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Document Max. Freq Min. Freq
Harper's Encyclopedia of United States History (ed. Benson Lossing) 230 0 Browse Search
George Bancroft, History of the United States from the Discovery of the American Continent, Vol. 3, 15th edition. 24 0 Browse Search
George P. Rowell and Company's American Newspaper Directory containing accurate lists of all the newspapers and periodicals published in the United States and territories, and the dominion of Canada, and British Colonies of North America, together with a description of the towns and cities in which they are published: description of towns and cities. (ed. George P. Rowell and company) 20 0 Browse Search
George Bancroft, History of the United States from the Discovery of the American Continent, Vol. 4, 15th edition. 18 0 Browse Search
Frederick H. Dyer, Compendium of the War of the Rebellion: Regimental Histories 14 0 Browse Search
The Photographic History of The Civil War: in ten volumes, Thousands of Scenes Photographed 1861-65, with Text by many Special Authorities, Volume 7: Prisons and Hospitals. (ed. Francis Trevelyan Miller) 12 0 Browse Search
Knight's Mechanical Encyclopedia (ed. Knight) 10 0 Browse Search
Brigadier-General Ellison Capers, Confederate Military History, a library of Confederate States Military History: Volume 5, South Carolina (ed. Clement Anselm Evans) 8 0 Browse Search
C. Edwards Lester, Life and public services of Charles Sumner: Born Jan. 6, 1811. Died March 11, 1874. 8 0 Browse Search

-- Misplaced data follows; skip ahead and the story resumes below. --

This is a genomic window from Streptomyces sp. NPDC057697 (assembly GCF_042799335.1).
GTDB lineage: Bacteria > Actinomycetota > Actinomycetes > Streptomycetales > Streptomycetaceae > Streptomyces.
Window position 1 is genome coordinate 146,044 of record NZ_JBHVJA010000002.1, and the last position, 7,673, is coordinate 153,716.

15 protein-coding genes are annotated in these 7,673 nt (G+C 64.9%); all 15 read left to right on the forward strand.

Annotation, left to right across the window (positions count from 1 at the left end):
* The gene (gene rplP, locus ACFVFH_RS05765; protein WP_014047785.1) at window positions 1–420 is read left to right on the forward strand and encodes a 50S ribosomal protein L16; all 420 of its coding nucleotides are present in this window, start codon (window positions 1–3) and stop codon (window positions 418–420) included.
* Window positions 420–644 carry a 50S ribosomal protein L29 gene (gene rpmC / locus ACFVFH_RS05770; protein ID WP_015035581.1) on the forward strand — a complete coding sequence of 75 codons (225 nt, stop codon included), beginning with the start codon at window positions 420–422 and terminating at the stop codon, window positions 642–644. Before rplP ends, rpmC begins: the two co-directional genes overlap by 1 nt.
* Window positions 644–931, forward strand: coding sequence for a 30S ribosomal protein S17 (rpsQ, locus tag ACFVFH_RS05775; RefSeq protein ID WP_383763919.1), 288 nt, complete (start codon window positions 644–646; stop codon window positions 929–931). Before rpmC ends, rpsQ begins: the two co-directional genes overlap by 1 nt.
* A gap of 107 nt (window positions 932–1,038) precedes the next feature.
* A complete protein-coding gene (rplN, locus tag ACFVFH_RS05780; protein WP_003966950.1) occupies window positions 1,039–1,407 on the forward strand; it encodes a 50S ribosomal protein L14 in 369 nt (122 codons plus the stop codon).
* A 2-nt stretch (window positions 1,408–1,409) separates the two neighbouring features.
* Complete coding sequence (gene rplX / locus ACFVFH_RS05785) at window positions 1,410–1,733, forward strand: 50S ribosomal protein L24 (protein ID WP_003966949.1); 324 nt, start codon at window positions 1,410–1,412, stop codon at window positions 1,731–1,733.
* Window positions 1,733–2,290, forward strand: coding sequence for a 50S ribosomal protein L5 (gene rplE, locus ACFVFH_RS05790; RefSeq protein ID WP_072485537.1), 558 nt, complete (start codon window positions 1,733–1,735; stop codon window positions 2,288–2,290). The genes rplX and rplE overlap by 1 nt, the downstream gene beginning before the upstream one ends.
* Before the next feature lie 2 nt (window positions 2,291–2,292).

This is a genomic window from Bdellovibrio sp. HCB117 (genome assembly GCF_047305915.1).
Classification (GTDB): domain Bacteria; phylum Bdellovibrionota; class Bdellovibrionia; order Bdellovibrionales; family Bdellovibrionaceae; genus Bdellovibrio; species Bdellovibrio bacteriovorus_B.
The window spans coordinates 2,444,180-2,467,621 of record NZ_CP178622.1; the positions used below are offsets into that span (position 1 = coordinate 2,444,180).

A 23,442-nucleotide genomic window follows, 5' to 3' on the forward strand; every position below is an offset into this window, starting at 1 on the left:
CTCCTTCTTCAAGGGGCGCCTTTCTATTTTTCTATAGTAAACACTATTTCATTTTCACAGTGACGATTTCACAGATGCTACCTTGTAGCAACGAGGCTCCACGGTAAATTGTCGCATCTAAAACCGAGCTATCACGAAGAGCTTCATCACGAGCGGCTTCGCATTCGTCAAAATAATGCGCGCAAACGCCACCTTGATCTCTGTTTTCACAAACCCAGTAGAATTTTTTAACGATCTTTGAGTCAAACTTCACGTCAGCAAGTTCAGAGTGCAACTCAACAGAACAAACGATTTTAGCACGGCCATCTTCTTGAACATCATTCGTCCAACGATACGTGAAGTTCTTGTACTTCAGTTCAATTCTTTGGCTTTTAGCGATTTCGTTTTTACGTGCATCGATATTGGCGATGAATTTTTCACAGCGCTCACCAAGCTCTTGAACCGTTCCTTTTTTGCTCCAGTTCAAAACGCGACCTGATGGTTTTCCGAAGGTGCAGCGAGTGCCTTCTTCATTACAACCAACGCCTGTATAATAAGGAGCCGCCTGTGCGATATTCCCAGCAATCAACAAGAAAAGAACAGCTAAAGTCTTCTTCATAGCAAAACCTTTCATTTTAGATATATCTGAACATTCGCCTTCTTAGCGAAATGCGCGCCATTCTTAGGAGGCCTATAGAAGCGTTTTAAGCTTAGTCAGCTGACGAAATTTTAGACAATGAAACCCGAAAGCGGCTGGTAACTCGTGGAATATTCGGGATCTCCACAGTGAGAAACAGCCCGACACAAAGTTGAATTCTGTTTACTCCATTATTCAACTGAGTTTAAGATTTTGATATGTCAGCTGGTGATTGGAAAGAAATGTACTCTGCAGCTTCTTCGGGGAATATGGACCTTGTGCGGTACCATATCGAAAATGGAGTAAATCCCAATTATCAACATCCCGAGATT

George Bancroft, History of the United States from the Discovery of the American Continent, Vol. 5, 13th edition. 8 0 Browse Search
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Browsing named entities in Admiral David D. Porter, The Naval History of the Civil War.. You can also browse the collection for Lake Erie (United States) or search for Lake Erie (United States) in all documents.

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Admiral David D. Porter, The Naval History of the Civil War., Chapter 33: (search)
ly increased, and it could only be prevented by the untiring energy and watchfulness of the Navy, incited somewhat by the hope of prize-money, which is a great incentive to extra exertions in time of war both to officers and men. Blockade-runners were captured in large numbers, and the vessels and cargoes condemned by our Admiralty Courts, without protest from the British Government. There was plenty of timber in the South, and the Southerners could build vessels as fast as Perry did on Lake Erie, but they could not build engines of the kind they required. The British merchants who went into blockade-running with such alacrity probably never dreamed of the facility with which the United States Government could equip a large number of vessels exactly calculated to run down and capture their own. There was another factor that these traders had not taken into account — the watchfulness and energy of the American naval officers, who were ever on the alert, and would either run the b